A decades-long effort to build a plant to treat Greater Victoria’s sewage is now blocked by a local-government zoning squabble. On Sunday, The Seattle Times editorial board published an editorial, “Victoria sewage creates new stink,” that has created quite a stink of its own among our friendly neighbors to the north. The Times’ editorial was picked up by Victoria’s Times Colonist, and the issue was covered Wednesday on KING5 news. Gov. Jay Inslee has also sent a letter to B.C. Premier Christy Clark stating “concern by the lack of progress,” stressing the effect of untreated wastewater on Washington state.
Since publication of the editorial, I’ve received more than a dozen letters in response from B.C. residents, all taking issue with the editorial. They write, among other points, that current waste dumping in the Strait of Juan de Fuca has negligible impact, and the reason for opposition to the proposed plant is more due to a different type of waste: wasteful spending.
Read the best responses below, and send your opinions on the issue to email@example.com.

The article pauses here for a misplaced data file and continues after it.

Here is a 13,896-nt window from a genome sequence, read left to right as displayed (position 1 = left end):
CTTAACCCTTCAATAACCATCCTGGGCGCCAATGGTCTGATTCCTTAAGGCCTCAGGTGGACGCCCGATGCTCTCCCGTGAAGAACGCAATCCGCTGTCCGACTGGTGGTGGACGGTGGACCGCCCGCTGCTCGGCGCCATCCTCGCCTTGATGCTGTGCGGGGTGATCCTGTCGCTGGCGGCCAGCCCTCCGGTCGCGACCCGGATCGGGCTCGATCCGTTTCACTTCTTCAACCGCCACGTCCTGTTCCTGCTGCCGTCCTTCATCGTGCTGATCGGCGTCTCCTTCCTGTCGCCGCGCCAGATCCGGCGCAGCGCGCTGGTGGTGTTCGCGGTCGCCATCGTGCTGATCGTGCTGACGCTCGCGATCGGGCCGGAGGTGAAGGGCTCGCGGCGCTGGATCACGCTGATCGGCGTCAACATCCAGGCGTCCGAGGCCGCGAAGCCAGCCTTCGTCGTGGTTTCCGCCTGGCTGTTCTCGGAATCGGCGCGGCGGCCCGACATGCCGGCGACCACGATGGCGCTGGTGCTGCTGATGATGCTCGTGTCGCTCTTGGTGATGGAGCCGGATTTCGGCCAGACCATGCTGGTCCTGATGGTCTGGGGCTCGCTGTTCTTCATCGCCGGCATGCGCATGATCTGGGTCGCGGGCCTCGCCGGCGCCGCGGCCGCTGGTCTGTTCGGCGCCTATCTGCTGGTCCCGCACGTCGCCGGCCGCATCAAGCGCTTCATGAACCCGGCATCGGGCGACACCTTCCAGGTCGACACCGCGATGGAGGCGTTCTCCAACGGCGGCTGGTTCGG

Sewage treatment coming
Washington State residents can rest assured that Greater Victoria will have sewage treatment in the near future [”Victoria sewage creates new stink,” Opinion, June 8].
The governments of Canada and British Columbia have requirements in place that must be met. The province has approved a liquid-waste management plan for the region, which includes the construction of a sewage-treatment plant for Greater Victoria, and federal regulations mandate there must be sewage treatment by 2020.
I fully expect the region to meet both their provincial and federal obligations — and that proper sewage treatment will be in place.
Mary Polak, minister of environment, province of British Columbia
Seattle in no place to discuss Victoria’s issues
For a Seattle newspaper to call the Strait of Juan de Fuca “our waters” seems arrogant — let’s hear from places close to it, such as Friday Harbor and Port Angeles. And what does King Country have to do with the subject? Last I heard, Skagit and Whatcom counties were close to the strait, not King nor Snohomish counties.
The Times’ editorial is ignorant of technical factors and of a real debate about how to organize treatment of sewage, including environmental costs of moving sludge around, distributed treatment versus centralized, advancing technology, removal of heavy metals, and (mis-) management of the project.
Yes, the NIMBY factor is also a big factor, as it probably often is in Seattle. So, no surprise that Esquimalt didn’t want the plant.
Speaking of managing overblown inappropriate projects, how’s Seattle’s Big Dig going?
Keith Sketchley, Saanich B.C.